For five decades, most attempts at weather modification involved cloud seeding, a process usually meant to trigger rain by dispersing certain chemicals from airplanes. Thing is, it may not even work very well wile its environmental impact is cause for concern. Now, researchers from the University of Geneva are exploring whether firing lasers into the sky could stimulate rain more effectively and safely. They've published results from their experiments in the journal Nature Photonics. From Nature News:
Firing a laser beam made up of short pulses into the air ionizes nitrogen and oxygen molecules around the beam to create a plasma, resulting in a 'plasma channel' of ionized molecules. These ionized molecules could act as natural condensation nuclei, (optical physicist Jérôme) Kasparian explains.
To test whether this technique could induce droplets, the researchers fired a high-powered laser through an atmospheric cloud chamber in the lab containing saturated air. They illuminated the chamber using a second, standard low-power laser, enabling them to see and measure any droplets produced. Immediately after the laser was fired, drops measuring about 50 micrometres wide formed along the plasma channel. Over the next three seconds, the droplets grew in size to 80 micrometres as the smaller droplets coalesced.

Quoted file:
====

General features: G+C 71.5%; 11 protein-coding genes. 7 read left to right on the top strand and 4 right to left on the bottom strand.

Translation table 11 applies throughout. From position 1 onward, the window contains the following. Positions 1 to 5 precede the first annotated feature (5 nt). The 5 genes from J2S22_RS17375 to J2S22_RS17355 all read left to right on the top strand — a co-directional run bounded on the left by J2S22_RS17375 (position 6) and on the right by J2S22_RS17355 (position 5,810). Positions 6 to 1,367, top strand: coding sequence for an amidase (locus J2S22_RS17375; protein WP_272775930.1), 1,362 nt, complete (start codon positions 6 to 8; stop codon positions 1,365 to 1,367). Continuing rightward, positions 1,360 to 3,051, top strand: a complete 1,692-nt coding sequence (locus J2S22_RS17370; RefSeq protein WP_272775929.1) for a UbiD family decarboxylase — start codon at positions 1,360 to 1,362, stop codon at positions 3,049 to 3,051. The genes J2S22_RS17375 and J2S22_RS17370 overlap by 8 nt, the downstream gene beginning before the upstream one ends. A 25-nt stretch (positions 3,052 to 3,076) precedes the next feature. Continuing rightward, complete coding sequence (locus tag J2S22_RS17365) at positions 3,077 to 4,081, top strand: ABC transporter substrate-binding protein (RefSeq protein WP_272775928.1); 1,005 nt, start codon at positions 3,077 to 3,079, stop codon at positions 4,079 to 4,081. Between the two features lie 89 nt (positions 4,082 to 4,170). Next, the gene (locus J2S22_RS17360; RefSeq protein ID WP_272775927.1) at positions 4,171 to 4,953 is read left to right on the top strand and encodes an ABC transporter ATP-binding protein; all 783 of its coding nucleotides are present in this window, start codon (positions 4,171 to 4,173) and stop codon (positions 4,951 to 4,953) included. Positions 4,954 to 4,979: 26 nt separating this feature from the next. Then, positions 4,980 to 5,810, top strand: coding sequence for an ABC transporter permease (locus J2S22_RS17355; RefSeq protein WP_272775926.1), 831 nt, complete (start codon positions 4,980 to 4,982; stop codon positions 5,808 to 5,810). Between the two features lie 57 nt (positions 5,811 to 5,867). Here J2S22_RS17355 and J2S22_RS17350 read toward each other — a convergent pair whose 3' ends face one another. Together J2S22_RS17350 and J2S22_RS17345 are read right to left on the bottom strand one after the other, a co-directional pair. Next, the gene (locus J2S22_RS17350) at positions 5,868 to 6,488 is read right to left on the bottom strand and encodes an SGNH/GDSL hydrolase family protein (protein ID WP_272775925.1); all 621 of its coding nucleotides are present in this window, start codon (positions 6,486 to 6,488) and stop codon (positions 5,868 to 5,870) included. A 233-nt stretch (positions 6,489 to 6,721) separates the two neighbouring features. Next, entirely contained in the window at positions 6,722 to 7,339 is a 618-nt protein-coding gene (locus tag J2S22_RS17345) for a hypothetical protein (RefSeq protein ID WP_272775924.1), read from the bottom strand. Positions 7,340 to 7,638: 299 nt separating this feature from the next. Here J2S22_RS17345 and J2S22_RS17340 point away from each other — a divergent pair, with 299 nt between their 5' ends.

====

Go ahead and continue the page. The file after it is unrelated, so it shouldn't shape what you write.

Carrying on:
The next step for Kasparian and his team was to take the technique outside....
Kasparian and his colleagues tested the (high-powered, portable) Teramobile laser over a number of different nights and in various humidity conditions. Once again, they detected the amount of condensation induced by monitoring how much the light from a second laser was back-scattered by any droplets. In low humidity conditions, the Teramobile laser did not induce droplets. But when the humidity was high, the team measured up to 20 times more back-scattering after the Teramobile laser was fired than before, says Kasparian, suggesting that condensation droplets were forming.